Contact the Fertility experts of Blossom Fertility Centre regarding any fertility problems including male infertility, female infertility, IVF, ICSI, Blastocyst Transfer, Donor Eggs and various other complex processes at http://www.blossombestivfindia.com

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Infertility due to Diminished Ovarian Reserve
Ovarian reserve is a term that is used to determine the capacity of the ovary to provide egg cells that are capable of fertilization resulting in a healthy and successful pregnancy.The ability of a woman's ovaries to produce high-quality eggs is known as ovarian reserve (OR). As women get older, their OR naturally declines, the number and quality of eggs go down, and it becomes harder to get pregnant. Women attempting pregnancy after age 40 often have difficulty getting pregnant for this reason.

Premature Ovarian Aging and Infertility & Diminished Ovarian Reserve

DOR or POA negatively affects female fertility primarily through sub-optimal number of eggs and poor quality of eggs. Smaller number of lower-quality eggs reduce women’s fertility in two ways: they make it more difficult to get pregnant, and once pregnant, miscarriage are more likely to happen.

The standard goal of all fertility treatments is the improvement in pregnancy rates in patients with infertility problems. Within the past years, ovulation induction has contributed to the success of assisted reproduction techniques, in vitro fertilization (IVF) and embryo-transfer (ET). The efficacy of these techniques depends on a personalized protocol of controlled ovarian hyperstimulation (COH) and an adequate oocyte recruitment.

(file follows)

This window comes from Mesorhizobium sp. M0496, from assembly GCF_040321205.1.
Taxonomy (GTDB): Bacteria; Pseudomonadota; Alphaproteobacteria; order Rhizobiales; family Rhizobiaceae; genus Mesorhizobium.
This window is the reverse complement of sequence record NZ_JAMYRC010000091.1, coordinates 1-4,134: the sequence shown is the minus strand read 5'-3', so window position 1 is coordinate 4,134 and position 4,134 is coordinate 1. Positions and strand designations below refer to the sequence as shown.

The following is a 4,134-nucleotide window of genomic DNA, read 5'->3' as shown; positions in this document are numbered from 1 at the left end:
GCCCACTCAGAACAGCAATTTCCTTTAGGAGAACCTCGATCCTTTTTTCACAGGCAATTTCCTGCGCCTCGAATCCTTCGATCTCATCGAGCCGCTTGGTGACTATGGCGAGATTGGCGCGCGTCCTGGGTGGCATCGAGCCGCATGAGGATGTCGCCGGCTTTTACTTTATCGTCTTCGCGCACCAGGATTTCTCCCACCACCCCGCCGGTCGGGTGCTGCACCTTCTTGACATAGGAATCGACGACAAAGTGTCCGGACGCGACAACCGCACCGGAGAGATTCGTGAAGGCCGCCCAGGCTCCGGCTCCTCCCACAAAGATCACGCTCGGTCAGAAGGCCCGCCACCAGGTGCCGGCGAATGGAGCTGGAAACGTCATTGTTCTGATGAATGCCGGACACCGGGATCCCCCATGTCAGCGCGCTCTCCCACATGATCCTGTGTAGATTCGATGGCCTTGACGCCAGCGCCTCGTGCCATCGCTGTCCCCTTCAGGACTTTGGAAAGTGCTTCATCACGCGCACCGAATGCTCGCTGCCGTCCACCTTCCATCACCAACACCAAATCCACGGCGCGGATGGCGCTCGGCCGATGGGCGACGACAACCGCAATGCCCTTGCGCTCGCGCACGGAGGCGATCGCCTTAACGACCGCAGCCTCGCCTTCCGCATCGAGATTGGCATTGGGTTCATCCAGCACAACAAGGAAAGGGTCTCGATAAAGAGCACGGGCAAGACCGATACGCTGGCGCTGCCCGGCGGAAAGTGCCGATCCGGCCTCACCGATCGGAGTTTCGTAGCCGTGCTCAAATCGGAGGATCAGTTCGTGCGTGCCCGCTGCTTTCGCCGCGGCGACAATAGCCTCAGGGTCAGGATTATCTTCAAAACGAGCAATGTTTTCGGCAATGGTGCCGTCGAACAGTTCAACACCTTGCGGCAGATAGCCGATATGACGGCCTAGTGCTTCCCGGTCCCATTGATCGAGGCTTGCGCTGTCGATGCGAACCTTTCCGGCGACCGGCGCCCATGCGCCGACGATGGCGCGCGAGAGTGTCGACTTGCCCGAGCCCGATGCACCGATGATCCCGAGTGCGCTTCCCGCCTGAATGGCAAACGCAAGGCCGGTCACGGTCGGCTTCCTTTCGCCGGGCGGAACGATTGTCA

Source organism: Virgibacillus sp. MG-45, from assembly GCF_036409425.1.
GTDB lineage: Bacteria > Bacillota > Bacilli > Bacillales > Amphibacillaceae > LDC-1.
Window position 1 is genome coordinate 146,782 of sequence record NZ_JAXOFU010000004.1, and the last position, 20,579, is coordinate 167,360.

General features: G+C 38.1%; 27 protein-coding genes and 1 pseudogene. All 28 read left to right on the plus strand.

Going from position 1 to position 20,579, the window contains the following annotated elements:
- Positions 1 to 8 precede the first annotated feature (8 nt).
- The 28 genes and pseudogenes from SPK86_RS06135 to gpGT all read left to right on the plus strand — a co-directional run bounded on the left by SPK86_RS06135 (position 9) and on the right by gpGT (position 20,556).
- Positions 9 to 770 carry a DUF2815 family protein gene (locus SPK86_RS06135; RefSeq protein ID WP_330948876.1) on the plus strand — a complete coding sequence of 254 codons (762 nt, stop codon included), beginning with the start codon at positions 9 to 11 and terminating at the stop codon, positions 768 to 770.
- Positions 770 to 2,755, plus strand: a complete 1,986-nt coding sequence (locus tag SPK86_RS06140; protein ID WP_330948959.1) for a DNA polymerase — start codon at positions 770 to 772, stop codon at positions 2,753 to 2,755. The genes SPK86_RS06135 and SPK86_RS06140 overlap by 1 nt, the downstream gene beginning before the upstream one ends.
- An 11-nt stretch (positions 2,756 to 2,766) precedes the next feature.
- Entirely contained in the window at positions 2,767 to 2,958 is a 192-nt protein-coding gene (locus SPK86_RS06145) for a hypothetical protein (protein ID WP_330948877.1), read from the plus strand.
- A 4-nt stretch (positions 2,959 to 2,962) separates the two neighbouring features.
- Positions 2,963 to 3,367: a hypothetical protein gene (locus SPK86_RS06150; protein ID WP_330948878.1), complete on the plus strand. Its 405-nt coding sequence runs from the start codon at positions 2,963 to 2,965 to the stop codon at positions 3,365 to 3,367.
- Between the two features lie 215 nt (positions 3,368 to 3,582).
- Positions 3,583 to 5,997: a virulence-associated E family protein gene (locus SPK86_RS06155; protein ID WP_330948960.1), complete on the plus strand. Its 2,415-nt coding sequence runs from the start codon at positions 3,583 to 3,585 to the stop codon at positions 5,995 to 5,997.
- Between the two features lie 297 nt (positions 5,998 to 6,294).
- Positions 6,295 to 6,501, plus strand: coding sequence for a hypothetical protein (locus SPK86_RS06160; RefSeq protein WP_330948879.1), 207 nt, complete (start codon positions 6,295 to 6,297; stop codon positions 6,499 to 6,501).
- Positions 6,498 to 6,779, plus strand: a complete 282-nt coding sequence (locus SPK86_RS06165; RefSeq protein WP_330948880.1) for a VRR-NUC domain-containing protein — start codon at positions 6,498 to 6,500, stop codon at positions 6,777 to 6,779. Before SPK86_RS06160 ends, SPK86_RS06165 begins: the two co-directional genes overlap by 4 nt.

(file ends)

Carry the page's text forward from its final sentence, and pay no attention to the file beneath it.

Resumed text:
A woman is born with her entire life supply of eggs, approximately 1-2 million. At the time of her first menstrual period, the number of eggs has diminished to 300,000-400,000. Each cycle, hundreds of eggs undergo stimulation and usually only one is released during ovulation; the others are reabsorbed and are not functional. Peak fertility in women occurs before age 30, with a monthly pregnancy rate of 20-25 percent. This monthly rate starts to decrease around age 32, but rapidly declines beginning in the late 30’s and into the 40’s. Approximately one in three women experience infertility by age 40, mainly due to poor egg quality. Egg quality decreases as a woman ages, resulting in impaired fertilization, reduced implantation, and increased miscarriage along with the increased potential for chromosomal abnormalities of the fetus.

As more women are delaying childbirth and more baby boomers are reaching midlife, the problem of diminished ovarian reserve (DOR) is increasing. This has several major medical consequences including infertility, decreased bone mass with risk of fracture, abnormal uterine bleeding from lack of regular ovulation, and hot flashes. This article will address ovarian reserve testing and its impact on treating infertility.

As a woman, your fertility potential is largely determined by your ovarian reserve. Ovarian reserve refers to the number of eggs you carry in your ovaries, as well as the health and quality of those eggs. Assuming no other reproductive problems exist, ovarian reserve plays a large role in determining whether you will get pregnant or not. Your ovarian reserve depends not only on the quantity and quality of the eggs in your ovaries, but also on the quality of the response of ovarian follicles to hormone signals from the brain.